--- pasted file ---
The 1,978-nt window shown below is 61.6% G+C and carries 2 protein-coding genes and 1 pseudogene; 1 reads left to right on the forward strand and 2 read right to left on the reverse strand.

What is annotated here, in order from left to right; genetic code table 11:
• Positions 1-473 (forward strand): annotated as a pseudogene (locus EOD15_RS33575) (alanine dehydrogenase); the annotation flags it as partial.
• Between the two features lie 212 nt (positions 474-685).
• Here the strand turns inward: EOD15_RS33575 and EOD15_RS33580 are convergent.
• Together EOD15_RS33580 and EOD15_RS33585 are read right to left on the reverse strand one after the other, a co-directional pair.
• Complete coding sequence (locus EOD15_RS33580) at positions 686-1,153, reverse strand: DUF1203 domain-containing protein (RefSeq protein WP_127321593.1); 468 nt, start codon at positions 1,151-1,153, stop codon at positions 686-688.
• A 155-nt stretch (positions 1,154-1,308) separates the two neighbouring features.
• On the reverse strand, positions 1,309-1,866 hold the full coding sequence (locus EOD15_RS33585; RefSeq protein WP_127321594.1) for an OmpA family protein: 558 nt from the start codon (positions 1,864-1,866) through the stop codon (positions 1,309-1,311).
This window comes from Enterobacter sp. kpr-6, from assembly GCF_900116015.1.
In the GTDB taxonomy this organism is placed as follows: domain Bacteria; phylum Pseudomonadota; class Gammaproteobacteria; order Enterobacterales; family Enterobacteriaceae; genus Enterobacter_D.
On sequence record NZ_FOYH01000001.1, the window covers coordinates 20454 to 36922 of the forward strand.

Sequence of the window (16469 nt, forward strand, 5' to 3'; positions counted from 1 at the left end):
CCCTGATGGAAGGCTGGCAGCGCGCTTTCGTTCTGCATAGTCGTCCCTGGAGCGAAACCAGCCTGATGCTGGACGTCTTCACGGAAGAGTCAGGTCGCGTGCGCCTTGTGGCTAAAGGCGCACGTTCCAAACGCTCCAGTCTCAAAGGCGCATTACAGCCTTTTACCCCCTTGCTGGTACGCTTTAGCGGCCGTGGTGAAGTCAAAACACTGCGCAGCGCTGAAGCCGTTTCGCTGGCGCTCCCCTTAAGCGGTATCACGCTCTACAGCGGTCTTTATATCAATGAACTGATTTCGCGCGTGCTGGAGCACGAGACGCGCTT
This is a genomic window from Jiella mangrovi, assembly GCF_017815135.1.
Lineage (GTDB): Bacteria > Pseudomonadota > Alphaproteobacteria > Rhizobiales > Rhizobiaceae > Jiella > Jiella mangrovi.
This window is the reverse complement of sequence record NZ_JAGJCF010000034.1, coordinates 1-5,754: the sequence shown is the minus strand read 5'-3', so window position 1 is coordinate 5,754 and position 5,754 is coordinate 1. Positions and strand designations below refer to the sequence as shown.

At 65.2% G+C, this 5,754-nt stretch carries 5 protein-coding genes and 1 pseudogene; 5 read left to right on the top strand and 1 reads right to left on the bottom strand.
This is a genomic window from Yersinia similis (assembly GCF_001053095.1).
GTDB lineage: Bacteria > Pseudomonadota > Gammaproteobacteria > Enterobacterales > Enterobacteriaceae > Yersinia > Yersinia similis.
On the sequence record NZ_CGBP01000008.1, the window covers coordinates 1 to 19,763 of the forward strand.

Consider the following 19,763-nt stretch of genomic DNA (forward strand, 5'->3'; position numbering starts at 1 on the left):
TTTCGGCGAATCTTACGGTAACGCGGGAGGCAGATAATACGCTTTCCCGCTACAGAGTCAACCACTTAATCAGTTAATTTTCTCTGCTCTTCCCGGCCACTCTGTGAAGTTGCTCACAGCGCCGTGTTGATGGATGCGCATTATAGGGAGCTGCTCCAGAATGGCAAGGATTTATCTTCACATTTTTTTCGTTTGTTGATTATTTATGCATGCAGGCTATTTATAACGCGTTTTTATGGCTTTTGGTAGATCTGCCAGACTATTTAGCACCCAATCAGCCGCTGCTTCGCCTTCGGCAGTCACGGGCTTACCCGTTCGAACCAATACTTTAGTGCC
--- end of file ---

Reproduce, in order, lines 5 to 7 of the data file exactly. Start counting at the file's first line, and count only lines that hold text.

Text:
• Here the strand turns inward: EOD15_RS33575 and EOD15_RS33580 are convergent.
• Together EOD15_RS33580 and EOD15_RS33585 are read right to left on the reverse strand one after the other, a co-directional pair.
• Complete coding sequence (locus EOD15_RS33580) at positions 686-1,153, reverse strand: DUF1203 domain-containing protein (RefSeq protein WP_127321593.1); 468 nt, start codon at positions 1,151-1,153, stop codon at positions 686-688.